Of course, that's The Beatles "Can't Buy Me Love" off their album, "A Hard Day's Night." That early Beatles stuff is so upbeat and light and airy and poppy. Literally every rock band borrows from The Beatles -- I mean, if you have both Kurt Cobain and Noel Gallagher on the same page, you know that there is something pretty incredible going on.
Speaking of pretty incredible, here's the Stadium Club Members Only Insert commemorating Robin Yount's 3000th hit. The Brewers lost the game in which Yount got his 3000th hit thanks to a Darren Holmes and Doug Henry combined blown save. Henry put two guys on, and Holmes finished it out when he threw away a bunt by Kenny Lofton and allowed two runs to score. Not so good, Darren.
Here's a catchy country song that's out now that gets stuck in my head every time I hear it. It's called "Buy Me A Boat" and it's by Chris Janson. The refrain goes, "Yeah, and I know what they say, Money can't buy everything. Well, maybe so, but it could buy me a boat." I'm telling you -- if you're prone to getting songs stuck in your head, you might not want to listen to this.
Jeff sent a couple of great oddballs of Robin Yount to go with the Stadium Club card. On the left, that's the 1993 Post cereal card for the 3000th hit, and on the right that's a Baseball Cards Magazine special.
See, money can't buy everything -- and maybe so, but it could buy me an oddball.
Now here's something you don't see everyday -- T-Pain singing without his autotune. Dude can actually sing...including the first song called "Buy U a Drank (Shawty Snappin')."
Mascot cards are okay. I'm not as enamored with them as some people are. I think it goes back to my freshman year of college. I was involved for a year with Vanderbilt's intercollegiate debate team, and we had a tournament at Southern Illinois University in Carbondale. My partner and I did okay but we didn't break to the elimination rounds.
More to the point, nearly all the teams in the tournament were staying in the same hotel. On the Saturday night after the final regulation rounds, SIU's debate team bought some kegs and hired a DJ to come to the hotel. It was a great party. Oddly, though, SIU's Saluki mascot was at the party. She was actually pretty cute under the oversized head. Still, it is seared in my memory how weird it was to have been flirting with someone with a big dog head and mascot outfit on.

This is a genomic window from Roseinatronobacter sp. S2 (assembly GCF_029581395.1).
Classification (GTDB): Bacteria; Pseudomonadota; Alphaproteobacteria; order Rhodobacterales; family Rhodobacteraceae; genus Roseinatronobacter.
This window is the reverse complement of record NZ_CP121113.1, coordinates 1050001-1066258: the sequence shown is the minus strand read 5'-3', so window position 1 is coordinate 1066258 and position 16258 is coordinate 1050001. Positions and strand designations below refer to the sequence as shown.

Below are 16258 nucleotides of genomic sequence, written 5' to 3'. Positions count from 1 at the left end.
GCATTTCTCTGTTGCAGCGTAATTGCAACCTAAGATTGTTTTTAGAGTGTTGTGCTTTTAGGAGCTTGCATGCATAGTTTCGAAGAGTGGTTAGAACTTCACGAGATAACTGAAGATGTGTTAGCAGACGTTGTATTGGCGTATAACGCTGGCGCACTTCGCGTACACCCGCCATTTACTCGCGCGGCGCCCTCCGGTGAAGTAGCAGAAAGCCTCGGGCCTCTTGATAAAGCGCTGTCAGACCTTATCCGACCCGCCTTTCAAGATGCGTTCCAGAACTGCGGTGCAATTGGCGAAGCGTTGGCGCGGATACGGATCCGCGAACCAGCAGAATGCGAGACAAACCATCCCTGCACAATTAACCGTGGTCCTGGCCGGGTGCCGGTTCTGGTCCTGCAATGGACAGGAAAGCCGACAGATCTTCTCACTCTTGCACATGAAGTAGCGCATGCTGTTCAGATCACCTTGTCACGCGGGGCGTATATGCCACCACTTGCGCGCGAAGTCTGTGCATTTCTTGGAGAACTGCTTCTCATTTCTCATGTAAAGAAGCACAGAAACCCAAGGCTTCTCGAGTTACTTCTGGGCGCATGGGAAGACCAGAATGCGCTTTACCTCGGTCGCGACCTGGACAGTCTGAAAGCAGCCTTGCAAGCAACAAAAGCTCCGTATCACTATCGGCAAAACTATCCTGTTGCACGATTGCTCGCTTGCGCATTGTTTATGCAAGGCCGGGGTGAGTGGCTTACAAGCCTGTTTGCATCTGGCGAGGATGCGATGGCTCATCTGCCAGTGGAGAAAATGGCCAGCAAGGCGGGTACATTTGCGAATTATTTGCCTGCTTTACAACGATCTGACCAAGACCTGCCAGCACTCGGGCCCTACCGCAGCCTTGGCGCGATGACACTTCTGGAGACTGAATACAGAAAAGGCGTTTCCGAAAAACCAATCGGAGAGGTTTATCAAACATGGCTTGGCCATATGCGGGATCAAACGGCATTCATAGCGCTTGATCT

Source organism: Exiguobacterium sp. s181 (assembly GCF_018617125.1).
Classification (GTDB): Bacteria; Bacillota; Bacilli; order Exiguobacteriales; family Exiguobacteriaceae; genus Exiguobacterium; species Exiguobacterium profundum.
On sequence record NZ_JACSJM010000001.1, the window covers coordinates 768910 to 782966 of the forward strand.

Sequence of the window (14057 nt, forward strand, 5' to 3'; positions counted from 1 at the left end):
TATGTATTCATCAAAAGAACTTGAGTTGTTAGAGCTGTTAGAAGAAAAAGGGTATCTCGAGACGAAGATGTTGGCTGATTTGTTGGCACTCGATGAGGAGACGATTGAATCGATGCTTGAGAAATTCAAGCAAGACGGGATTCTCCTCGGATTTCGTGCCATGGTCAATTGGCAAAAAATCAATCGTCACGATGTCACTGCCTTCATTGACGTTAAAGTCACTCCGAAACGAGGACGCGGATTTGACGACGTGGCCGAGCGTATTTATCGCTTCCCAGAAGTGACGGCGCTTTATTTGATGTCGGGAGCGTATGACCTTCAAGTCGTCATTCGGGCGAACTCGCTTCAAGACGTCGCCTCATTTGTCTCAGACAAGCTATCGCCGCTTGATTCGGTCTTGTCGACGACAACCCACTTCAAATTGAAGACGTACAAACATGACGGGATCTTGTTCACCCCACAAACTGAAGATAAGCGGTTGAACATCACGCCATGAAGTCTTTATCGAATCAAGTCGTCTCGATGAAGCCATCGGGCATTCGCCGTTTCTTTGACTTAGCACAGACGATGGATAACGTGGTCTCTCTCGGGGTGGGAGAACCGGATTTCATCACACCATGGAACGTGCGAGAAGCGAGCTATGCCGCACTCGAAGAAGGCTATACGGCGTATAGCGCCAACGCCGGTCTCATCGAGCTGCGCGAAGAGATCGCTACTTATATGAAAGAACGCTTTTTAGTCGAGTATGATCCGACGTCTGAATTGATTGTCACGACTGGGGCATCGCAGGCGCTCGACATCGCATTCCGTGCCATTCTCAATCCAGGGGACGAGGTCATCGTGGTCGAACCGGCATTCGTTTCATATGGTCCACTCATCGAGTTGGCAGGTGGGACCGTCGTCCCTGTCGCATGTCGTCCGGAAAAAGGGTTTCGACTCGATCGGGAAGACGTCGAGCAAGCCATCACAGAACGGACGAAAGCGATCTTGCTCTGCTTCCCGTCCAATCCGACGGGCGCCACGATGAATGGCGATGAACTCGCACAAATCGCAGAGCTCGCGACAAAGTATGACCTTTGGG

Twenty years ago, Everclear was pretty big -- especially with their song "Santa Monica." Personally, my favorite Everclear song is "Volvo Driving Soccer Mom" but that song doesn't fit this theme -- "I Will Buy You a New Life" does.
Speaking of new, here are two Update cards that I needed that Jeff sent. I finally got around to updating my Topps need list for 2015, so take a look and check it out. There are a few cards that I am surprised I needed, but hey -- that should make for some good trade fodder.
Let's finish on a weird note. As I do sometimes when I do these musically themed posts, I put the word "buy" into Spotify to remind myself of some songs, find new ones that are popular but which I haven't listened to, and then perhaps find something off the wall. This is the off the wall.
The band is called Electric Six, and they are from Detroit. Despite this American origin, the only place they have had any singles hit the charts is the United Kingdom. The always-reliable Wikipedia says their rock is "infused with elements of 'garage, disco, punk rock, new wave, and metal.'" To me, it sounds like Meat Loaf met Stone Temple Pilots or something similarly horrifying.
By the way, the song is called "I Buy the Drugs."
I'm pretty sure Jeff sent me this. Sometimes, when I get a bunch of envelopes in at once, things get mixed together. I hope that isn't the case here. This card is the most appropriate for that Electric Six song. O'Leary became a short-lived minor star for the Boston Red Sox in the late 1990s, totaling 117 HR in a little less than 1000 games as a league average hitter (OPS+: 100; .276/.331/.459 slash for Boston).
The Red Sox got the benefit of those 1000 games because Sal Bando, in his infinite lack of wisdom as a GM, decided instead to keep a 27-year-old Matt Mieske (OPS+ for Milwaukee: 90; .260/.317/.436 slash for Milwaukee) instead of the 25-year-old O'Leary. Those two years of development matter at that age. Mieske was never going to be more than he was already, but O'Leary could develop a bit more power and hit slightly better -- and did in 1999 with 28 HR, 103 RBI, and a .280/.343/.495 slash line over 661 plate appearances.
Perhaps the Electric Six were buying Sal Bando his drugs.
Jeff, thank you very much for the cards. I sent you some Braves back your way -- I hope you like them and can use a few of them.